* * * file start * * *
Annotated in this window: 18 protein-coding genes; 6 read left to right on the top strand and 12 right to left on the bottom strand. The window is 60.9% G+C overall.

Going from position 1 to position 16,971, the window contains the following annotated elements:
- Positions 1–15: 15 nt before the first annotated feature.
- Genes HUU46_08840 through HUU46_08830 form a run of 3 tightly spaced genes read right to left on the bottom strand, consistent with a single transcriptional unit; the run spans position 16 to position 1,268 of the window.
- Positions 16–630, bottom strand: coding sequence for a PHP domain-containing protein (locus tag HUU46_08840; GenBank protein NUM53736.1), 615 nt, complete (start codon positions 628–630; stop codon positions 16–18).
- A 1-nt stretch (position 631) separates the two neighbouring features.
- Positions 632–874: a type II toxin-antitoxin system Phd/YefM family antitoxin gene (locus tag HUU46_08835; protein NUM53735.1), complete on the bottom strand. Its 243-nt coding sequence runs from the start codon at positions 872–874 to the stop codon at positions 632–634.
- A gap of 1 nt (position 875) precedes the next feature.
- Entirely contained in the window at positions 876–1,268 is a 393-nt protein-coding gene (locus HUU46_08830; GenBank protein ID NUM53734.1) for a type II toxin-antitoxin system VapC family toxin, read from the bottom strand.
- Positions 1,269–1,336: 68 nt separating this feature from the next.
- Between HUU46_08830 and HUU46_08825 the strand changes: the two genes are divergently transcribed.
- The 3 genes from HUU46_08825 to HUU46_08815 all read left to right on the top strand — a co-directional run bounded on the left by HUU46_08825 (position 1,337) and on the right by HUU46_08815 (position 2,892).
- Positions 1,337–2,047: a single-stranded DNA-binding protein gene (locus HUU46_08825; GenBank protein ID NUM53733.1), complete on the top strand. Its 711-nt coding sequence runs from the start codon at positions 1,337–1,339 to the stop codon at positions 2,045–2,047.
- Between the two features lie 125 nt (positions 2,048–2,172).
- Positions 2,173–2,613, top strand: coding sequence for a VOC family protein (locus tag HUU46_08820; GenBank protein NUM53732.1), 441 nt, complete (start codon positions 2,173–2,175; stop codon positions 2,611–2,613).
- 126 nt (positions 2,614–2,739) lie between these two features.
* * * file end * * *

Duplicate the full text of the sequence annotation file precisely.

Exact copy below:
Annotated in this window: 18 protein-coding genes; 6 read left to right on the top strand and 12 right to left on the bottom strand. The window is 60.9% G+C overall.

Going from position 1 to position 16,971, the window contains the following annotated elements:
- Positions 1–15: 15 nt before the first annotated feature.
- Genes HUU46_08840 through HUU46_08830 form a run of 3 tightly spaced genes read right to left on the bottom strand, consistent with a single transcriptional unit; the run spans position 16 to position 1,268 of the window.
- Positions 16–630, bottom strand: coding sequence for a PHP domain-containing protein (locus tag HUU46_08840; GenBank protein NUM53736.1), 615 nt, complete (start codon positions 628–630; stop codon positions 16–18).
- A 1-nt stretch (position 631) separates the two neighbouring features.
- Positions 632–874: a type II toxin-antitoxin system Phd/YefM family antitoxin gene (locus tag HUU46_08835; protein NUM53735.1), complete on the bottom strand. Its 243-nt coding sequence runs from the start codon at positions 872–874 to the stop codon at positions 632–634.
- A gap of 1 nt (position 875) precedes the next feature.
- Entirely contained in the window at positions 876–1,268 is a 393-nt protein-coding gene (locus HUU46_08830; GenBank protein ID NUM53734.1) for a type II toxin-antitoxin system VapC family toxin, read from the bottom strand.
- Positions 1,269–1,336: 68 nt separating this feature from the next.
- Between HUU46_08830 and HUU46_08825 the strand changes: the two genes are divergently transcribed.
- The 3 genes from HUU46_08825 to HUU46_08815 all read left to right on the top strand — a co-directional run bounded on the left by HUU46_08825 (position 1,337) and on the right by HUU46_08815 (position 2,892).
- Positions 1,337–2,047: a single-stranded DNA-binding protein gene (locus HUU46_08825; GenBank protein ID NUM53733.1), complete on the top strand. Its 711-nt coding sequence runs from the start codon at positions 1,337–1,339 to the stop codon at positions 2,045–2,047.
- Between the two features lie 125 nt (positions 2,048–2,172).
- Positions 2,173–2,613, top strand: coding sequence for a VOC family protein (locus tag HUU46_08820; GenBank protein NUM53732.1), 441 nt, complete (start codon positions 2,173–2,175; stop codon positions 2,611–2,613).
- 126 nt (positions 2,614–2,739) lie between these two features.